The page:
Her treatment for the tumour put on hold, she began intensive chemotherapy at Blackpool Victoria Hospital.
Mr Sturgeon said: “They didn’t want to treat her, knowing she had only months to live because of the brain tumour, but we knew better about Clare by that point.
“She asked how long she would have, and they said about a week, but she wasn’t ready to throw in the towel.”
Ms Hutchinson finished her leukemia treatment in February this year.
She had been waiting for her blood count to return to normal to allow her to resume treatment for her brain tumour when she fell ill for the last time. Her funeral was due to take place today at the Holy Family church in Barrow.
The former Thorncliffe School pupil and hairdresser was well known within the town, and especially for the 10 years she spent working at Ken Riley’s in Crellin Street.
Mr Sturgeon said: “We’ve had hundreds and hundreds of people getting in touch with us – I’ve lost track of all the cards and I’ve had so many messages on Facebook – from people I don’t even know.
“You can’t walk through town without being stopped by someone who knows her. Everyone describes her smile.
“When the GP came to certify her death, as she was going out of the door, she said, ‘Every time I’m having a bad day, I think of your Clare’.
“That sums her up completely – she was an inspiration to everyone.”
Mr and Mrs Sturgeon said their daughter’s determination was strengthened by the birth of her first granddaughter.
Millie-Mae was born to Ms Hutchinson’s 19-year-old son, Jamie, a year ago on Monday.
Mr Sturgeon said: “Having a granddaughter just kept her going. I think that’s what made her last the last 12 months.
“She was desperately looking forward to her first birthday.”
It is not just in her beloved son and her granddaughter that Ms Hutchinson leaves her legacy.
Her twin brother, Graham, says his life has been changed completely by what his sister went through.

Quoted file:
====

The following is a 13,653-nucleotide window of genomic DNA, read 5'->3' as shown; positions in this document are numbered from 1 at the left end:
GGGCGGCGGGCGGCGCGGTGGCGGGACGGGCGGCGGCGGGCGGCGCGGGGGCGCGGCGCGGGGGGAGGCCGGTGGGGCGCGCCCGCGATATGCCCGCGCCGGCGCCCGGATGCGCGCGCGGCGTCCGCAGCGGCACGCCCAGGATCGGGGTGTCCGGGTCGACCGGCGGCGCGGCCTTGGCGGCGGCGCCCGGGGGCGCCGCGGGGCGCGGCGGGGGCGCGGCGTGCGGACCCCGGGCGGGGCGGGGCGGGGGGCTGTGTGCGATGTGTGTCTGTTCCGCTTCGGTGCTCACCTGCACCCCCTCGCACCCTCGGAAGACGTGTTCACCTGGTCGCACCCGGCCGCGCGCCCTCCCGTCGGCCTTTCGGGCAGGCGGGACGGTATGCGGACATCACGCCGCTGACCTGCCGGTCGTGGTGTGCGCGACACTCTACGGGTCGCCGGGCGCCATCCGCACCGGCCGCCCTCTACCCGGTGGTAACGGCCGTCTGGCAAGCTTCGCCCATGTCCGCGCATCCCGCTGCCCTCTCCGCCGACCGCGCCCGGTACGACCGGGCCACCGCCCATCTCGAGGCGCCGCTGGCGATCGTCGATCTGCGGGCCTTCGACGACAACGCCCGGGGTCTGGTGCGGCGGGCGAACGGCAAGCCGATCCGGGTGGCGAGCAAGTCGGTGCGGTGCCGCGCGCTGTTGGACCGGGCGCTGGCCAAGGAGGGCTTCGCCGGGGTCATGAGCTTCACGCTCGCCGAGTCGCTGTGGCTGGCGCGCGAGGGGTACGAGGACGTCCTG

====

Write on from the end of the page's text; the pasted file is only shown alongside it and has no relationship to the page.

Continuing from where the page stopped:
A former Sellafield worker, he decided to live his dream of becoming a pilot, selling his house to fund the training he had never been able to afford. Mr Sturgeon Jnr, who has now been working for British Airways for six years, said: “When she became ill, I did a lot of thinking, and I just realised that life really is too short not to do the things you want to do. I was so inspired by Clare I just thought, ‘I’m going to do it’.”
Money raised at Ms Hutchinson’s funeral will be donated to the funds for Duncan House, where her parents stayed during her treatment in Blackpool.
The house was opened by Barrow woman, Liz Cassells, to provide accommodation for Cumbrian families with relatives being treated for leukaemia.
Having spent every day of the last 13 years supporting her throughout her ordeal, Miss Hutchinson’s family now face a future without the inspirational woman they say changed so many people’s outlooks on life.
Mr Sturgeon Snr said: “It’s a massive, massive void.
“We’ll be totally lost without her.”
First published at 13:21, Friday, 18 May 2012
Published by http://www.nwemail.co.uk
Have your say
What a truly incredibly sad story, she had Unbelievable courage and to think people moan about such trivial little things like the weather puts life into perspective.She is at peace now thats the only consolation.
Paul and Lorraine, Claire was so brave for so long and she had the best support from both of you. My heartfelt sympathy to you and the rest of the family, love Margaret